How To Tweak The Grub Customizer To Improve Your Dual-Boot Experience

It is no secret that most Linux users have at least two operating systems on a single machine. One being Linux and other…. Well in most cases is a Windows OS.

Grub, as it turns out is among the most widely used dual-boot mechanisms among Linux enthusiast. Based off a GNU project, the boot loader package does not only allow users to boot one of the multiple operating systems they have installed in their PCs but also gives them the ability to select a specific Kernel configuration.

Like most programs, it does sport some flaws a few of which are “No such partition” error message which sometimes appears when booting or having the last operating system that user installed at the top of the list every time they restart their computers even though the default is set for another operating system.

This isn’t much of a problem for those that have fingers readily placed on the arrow button every time they restart their PCs but it can spiral out of control when the Linux Kernel refuses to install properly because it boots into the wrong OS every time you need to restart after running an update on your Linux OS.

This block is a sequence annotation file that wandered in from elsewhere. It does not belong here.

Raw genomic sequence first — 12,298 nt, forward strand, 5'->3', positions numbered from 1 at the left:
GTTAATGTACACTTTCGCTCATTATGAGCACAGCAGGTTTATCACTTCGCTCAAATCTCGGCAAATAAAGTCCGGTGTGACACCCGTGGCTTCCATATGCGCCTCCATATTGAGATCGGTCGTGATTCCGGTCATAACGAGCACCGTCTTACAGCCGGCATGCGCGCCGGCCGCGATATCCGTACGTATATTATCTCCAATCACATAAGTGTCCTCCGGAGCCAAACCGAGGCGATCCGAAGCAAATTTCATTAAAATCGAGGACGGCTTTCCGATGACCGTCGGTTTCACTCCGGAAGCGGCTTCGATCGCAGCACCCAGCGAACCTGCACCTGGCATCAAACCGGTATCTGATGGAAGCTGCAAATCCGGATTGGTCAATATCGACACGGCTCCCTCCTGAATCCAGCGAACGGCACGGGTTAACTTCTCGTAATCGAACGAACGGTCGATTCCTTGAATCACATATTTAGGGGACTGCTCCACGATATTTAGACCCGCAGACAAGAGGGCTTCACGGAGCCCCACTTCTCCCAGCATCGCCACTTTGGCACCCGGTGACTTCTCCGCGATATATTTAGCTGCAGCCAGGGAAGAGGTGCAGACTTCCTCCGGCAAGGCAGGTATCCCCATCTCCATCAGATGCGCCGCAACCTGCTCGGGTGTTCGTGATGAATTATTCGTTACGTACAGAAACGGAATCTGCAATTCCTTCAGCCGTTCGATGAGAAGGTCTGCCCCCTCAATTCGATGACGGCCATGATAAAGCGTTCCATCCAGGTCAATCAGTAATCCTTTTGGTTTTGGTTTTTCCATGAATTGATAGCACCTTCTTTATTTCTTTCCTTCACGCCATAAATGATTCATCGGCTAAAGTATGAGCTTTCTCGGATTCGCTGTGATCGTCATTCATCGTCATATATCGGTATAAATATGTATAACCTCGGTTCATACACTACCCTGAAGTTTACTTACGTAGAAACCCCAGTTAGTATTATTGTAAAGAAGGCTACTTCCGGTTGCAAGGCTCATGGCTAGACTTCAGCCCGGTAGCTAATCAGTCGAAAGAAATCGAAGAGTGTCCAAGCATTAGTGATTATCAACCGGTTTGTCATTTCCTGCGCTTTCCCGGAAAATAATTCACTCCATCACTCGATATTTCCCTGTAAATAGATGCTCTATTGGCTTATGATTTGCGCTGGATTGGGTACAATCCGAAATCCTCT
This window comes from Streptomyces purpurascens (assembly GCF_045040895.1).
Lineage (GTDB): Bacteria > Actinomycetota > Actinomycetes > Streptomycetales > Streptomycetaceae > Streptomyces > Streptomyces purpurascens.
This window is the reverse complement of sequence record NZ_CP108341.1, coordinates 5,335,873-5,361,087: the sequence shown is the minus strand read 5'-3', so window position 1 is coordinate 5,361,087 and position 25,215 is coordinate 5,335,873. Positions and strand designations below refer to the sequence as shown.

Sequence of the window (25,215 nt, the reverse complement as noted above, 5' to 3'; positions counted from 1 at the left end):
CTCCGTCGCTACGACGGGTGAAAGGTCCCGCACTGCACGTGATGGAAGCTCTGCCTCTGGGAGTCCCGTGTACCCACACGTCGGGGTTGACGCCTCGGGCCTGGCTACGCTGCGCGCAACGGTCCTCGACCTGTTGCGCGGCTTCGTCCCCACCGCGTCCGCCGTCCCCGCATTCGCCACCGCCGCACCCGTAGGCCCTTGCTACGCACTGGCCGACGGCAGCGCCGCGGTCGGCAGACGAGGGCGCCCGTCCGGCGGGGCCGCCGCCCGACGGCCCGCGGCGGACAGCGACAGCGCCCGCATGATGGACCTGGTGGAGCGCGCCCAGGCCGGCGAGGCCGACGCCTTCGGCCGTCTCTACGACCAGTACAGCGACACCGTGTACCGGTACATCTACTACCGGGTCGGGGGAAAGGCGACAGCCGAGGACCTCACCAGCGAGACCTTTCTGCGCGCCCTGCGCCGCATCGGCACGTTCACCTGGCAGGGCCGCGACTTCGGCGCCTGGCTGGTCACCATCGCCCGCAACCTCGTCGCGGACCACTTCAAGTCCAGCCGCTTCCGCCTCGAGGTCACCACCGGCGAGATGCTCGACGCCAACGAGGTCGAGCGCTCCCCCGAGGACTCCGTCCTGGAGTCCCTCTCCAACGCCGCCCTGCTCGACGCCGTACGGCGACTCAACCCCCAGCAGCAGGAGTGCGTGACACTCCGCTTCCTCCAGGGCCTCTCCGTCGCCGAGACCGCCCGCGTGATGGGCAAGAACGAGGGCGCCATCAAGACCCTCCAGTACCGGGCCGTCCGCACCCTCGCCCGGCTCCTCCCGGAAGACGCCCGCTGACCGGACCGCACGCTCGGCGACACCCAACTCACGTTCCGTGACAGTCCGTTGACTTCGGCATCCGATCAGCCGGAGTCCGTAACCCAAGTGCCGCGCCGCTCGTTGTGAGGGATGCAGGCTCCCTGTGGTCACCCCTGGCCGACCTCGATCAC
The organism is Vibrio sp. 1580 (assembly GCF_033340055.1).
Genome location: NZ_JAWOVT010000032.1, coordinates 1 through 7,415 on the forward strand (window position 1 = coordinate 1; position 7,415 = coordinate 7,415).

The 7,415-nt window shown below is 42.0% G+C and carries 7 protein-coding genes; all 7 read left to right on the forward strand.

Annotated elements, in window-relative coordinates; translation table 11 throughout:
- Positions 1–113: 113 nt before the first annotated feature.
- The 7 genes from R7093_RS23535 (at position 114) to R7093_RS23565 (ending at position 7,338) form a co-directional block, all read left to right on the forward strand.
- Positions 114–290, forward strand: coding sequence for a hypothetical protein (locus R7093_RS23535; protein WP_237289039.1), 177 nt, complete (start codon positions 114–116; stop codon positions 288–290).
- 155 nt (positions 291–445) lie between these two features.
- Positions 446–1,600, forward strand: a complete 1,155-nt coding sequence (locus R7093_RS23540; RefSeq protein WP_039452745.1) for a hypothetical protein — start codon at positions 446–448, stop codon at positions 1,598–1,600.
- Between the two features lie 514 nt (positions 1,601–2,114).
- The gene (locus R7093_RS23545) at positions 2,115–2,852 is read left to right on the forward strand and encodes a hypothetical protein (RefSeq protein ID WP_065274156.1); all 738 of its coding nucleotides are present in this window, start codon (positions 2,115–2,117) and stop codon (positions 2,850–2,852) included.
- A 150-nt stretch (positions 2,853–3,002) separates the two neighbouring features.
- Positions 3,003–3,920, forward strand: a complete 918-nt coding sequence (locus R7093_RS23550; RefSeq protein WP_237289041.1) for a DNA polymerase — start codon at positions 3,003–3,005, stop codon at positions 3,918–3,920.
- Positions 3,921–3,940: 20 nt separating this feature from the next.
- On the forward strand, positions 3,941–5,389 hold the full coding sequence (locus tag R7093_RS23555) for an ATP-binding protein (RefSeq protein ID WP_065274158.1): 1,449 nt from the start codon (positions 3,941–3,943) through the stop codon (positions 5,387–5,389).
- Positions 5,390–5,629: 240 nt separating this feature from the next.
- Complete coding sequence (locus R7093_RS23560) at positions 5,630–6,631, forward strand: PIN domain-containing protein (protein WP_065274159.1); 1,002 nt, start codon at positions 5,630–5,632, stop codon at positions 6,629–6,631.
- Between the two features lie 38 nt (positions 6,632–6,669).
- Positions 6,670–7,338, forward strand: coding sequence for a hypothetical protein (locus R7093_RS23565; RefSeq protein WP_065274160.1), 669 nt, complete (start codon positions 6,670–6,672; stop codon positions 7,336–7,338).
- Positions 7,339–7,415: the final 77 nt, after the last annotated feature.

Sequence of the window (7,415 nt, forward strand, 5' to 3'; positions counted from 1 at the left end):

People have found a way around this but it requires typing in complex commands in the Grub menu which could be a bit intimidating for those new to Linux.
This tutorial is going to show you how to have the OS of your choice at the top of the list with having Grub mess things up.

Step One

The first thing you need to do is download a Grub customizer and interestingly with just this software and few tweaks, you will be to K.O both problems.
Download Grub customizer with these commands:

sudo add-apt-repository ppa:danielrichter2007/grub-customizer
sudo apt-get update
sudo apt-get install grub-customizer

Step Two

With the customizer installed, you can now change the Grub OS boot order by simplifying
selecting the operating system of your choice and then click “Save”.


A little hint and some warning signs are that the Grub Customizer doesn’t run smoothly and you might find things cramped up in the “Advanced Option for” folders and since the arrow moves from one item at a time, you might end misplacing your entry if you try to move too quickly.
In the case that something like that happened like in this picture where Zorin 11 seem to disappear, don’t panic, it has just been moved to the “Advance Option for” folder.


Step Three

The third step is to head over to the “General Settings” on the Grub Customizer, and change the “Predefined” option to the “Previously booted Entry” this way the Pc will always boot to the last used OS when restarted thus you won’t be running into any problems when you have to restart after a Kernel update.

About The Author
Lamin Kanteh
Lamin loves smartphones and was introduced to the world of mobile devices with Android. Ubuntu is new to him, but he is enjoying writing about it so far.

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